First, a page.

Today we’re going to talk about one of the most divisive literary devices around: the prologue.
As you probably know, a prologue is a section that appears before Chapter One in a book. The prologue is something separate from the main story, which always begins in Chapter One.
Some readers are OK with prologues. But some hate them, and will sometimes even bypass a prologue entirely on principle, skipping automatically to Chapter One.
This applies to literary agents and publishers, too; some don’t mind prologues, but some will automatically be wary of a submission if it begins with the word ‘Prologue’ instead of ‘Chapter One’.
When it comes down to it, it’s really just a matter of personal preference. But as an author, you need to be aware of all the pros and cons involved in having a prologue.
So how do you know whether to include one or not? And if you do, how do you ensure it’s well-written and worthy of inclusion?
Let’s take a look at exactly when and how to write a prologue for your novel.
Should my novel have a prologue?
The first question you need to ask yourself is: ‘Does my novel need a prologue?’
Note: if you haven’t already started writing, don’t worry about this question yet. Just start the story wherever you feel is best, and when you come back later for structural editing and revisions, you can think more about whether to prologue or not to prologue.
If you have already written your novel, or if you have a specific scene or section in mind for your prologue, there are certain things you need to consider to determine whether the prologue is necessary or not.
Ask yourself the following questions. If the answer to any of them is ‘no’, you might need to reconsider including your prologue.
Does the prologue involve a different time, place or point of view than the main story?
A prologue should be entirely separate to the main story that begins in Chapter One. This means that the prologue needs to be characterised by one of the following:
- Occurs a different time and/or place to the events of the main story – for example, an event that occurs 50 years before the events of the main story (but that somehow shapes or has an impact on that story).
- Told from the perspective of a character whose POV doesn’t occur in the main story – for example, in a crime/thriller novel, the prologue might be told from the perspective of a murder victim, while the rest of the novel is told from the POV of the detective trying to solve the murder.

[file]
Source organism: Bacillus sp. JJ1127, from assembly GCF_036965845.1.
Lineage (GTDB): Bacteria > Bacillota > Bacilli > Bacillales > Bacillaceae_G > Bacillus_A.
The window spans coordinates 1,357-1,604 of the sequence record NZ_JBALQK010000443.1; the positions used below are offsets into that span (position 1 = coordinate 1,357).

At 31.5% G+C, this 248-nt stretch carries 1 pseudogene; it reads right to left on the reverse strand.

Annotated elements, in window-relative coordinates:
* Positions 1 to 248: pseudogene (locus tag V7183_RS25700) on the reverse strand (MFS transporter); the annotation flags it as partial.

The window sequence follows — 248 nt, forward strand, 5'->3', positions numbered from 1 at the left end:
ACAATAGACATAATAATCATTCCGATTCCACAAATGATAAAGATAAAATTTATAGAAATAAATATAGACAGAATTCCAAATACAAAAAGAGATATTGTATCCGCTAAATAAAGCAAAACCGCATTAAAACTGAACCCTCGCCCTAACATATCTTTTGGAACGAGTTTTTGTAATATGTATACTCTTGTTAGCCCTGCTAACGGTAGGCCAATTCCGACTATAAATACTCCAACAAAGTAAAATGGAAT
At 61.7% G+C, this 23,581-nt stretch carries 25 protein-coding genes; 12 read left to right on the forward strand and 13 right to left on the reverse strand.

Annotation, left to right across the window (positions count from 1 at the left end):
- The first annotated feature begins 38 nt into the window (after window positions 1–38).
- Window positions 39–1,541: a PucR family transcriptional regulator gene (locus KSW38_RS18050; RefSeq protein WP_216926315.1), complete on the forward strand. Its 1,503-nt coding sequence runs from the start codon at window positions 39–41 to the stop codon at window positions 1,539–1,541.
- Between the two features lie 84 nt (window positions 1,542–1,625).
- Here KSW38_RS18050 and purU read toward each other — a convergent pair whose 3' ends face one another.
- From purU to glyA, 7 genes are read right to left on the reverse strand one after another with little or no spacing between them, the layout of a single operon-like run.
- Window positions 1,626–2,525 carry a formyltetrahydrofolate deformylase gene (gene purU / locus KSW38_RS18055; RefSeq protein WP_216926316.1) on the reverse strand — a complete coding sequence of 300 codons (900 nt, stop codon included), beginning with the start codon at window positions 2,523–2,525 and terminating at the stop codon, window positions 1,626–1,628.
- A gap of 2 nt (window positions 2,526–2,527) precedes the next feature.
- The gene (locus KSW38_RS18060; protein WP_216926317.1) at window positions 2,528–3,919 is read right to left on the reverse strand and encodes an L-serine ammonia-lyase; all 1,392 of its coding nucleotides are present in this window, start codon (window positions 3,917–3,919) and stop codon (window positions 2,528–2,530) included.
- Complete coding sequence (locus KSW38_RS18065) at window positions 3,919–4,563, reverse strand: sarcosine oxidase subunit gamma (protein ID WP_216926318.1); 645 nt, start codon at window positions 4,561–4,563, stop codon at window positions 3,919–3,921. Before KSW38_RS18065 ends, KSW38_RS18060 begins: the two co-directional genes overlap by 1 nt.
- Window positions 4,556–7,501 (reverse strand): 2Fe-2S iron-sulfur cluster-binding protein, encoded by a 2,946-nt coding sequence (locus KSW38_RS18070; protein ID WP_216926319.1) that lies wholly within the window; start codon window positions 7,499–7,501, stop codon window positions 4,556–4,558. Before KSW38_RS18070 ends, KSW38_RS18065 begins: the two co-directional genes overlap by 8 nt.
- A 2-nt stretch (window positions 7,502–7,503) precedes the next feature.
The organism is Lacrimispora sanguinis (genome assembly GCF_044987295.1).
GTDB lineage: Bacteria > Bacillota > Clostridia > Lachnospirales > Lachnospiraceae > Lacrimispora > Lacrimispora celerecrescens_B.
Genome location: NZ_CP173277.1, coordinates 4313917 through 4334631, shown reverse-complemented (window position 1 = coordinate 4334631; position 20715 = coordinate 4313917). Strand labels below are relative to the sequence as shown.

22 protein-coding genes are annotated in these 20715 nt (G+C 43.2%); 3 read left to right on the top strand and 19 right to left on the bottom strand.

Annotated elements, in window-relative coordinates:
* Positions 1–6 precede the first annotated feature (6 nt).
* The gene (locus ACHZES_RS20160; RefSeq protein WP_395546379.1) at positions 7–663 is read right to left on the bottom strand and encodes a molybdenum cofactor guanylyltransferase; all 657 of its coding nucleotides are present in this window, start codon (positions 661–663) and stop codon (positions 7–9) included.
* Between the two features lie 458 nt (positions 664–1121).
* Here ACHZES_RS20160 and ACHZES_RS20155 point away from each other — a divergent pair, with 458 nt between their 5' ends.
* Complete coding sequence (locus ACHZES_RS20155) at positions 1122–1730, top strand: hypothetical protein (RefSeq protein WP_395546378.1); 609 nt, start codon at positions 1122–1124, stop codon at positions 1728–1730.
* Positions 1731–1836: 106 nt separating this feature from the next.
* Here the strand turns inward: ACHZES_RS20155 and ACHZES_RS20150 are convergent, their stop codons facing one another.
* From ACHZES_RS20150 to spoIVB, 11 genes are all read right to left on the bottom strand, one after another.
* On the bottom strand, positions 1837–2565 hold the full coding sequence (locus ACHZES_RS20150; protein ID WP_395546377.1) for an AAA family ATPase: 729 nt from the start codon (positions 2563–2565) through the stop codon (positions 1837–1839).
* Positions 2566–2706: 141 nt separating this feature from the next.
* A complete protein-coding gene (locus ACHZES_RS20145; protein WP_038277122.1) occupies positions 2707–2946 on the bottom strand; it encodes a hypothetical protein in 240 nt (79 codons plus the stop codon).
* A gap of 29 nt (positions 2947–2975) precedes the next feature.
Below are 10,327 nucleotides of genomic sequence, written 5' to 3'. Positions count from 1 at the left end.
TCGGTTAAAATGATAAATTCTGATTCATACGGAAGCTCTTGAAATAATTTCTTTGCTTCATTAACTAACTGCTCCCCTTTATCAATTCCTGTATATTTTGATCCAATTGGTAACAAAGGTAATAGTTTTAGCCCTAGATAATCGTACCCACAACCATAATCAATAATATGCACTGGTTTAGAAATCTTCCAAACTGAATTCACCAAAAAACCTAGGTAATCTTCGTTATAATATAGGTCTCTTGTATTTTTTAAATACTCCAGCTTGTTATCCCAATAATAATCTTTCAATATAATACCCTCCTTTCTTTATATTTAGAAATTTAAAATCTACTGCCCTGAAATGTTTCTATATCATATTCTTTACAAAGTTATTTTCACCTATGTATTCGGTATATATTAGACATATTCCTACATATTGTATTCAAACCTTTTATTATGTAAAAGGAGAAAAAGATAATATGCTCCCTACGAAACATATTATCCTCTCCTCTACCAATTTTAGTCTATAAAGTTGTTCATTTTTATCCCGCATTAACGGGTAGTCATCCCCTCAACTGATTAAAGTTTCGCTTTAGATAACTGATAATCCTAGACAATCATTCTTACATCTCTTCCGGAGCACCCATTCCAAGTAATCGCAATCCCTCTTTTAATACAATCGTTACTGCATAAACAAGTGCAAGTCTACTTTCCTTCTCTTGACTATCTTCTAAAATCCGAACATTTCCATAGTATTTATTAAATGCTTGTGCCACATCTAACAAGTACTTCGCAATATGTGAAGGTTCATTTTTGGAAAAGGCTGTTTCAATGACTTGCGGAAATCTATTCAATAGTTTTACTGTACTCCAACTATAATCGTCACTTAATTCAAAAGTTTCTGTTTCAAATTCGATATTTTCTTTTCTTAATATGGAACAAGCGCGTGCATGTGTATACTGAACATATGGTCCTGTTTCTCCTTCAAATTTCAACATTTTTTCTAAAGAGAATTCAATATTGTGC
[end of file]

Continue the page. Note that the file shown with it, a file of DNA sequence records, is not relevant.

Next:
Basically, a defining feature of a prologue is that it in some way doesn’t ‘match’ or ‘fit in’ with the rest of the story.
If Chapter One follows on directly from the prologue, then perhaps the prologue itself should actually be Chapter One!
Does the prologue provide necessary information?
Think about what you’re trying to convey with your prologue. What purpose does it actually serve? What information does it provide?
If you’re simply including a prologue to set the tone/mood or establish the world of the story, consider doing so in Chapter One instead.
A prologue must provide information that’s important to the main plot of your novel. This could be something that foreshadows future events in the story, for example, or something that your main character doesn’t know (we call this dramatic irony).
Whatever you’re conveying with your prologue, be sure that it’s a) absolutely necessary, and b) something that couldn’t be conveyed elsewhere in the main story.
Be wary of providing too much information in your prologue, though – more on that below.
How to write a prologue
So! You’ve been through the above steps to determine whether your story actually needs a prologue, and you’ve decided it does.
Now it’s time to actually write one.
To help you create a prologue that readers won’t want to skip over, keep the following do’s and don’ts in mind.
Consider your genre
Prologues are more common in certain genres than others. You’re more likely to find a prologue in a thriller or fantasy novel, for example, than in a piece of literary fiction.
Keep in mind that prologues aren’t a requirement of any genre, no matter how common they might appear to be. Never feel you have to write a prologue simply because a lot of other books in your genre have one.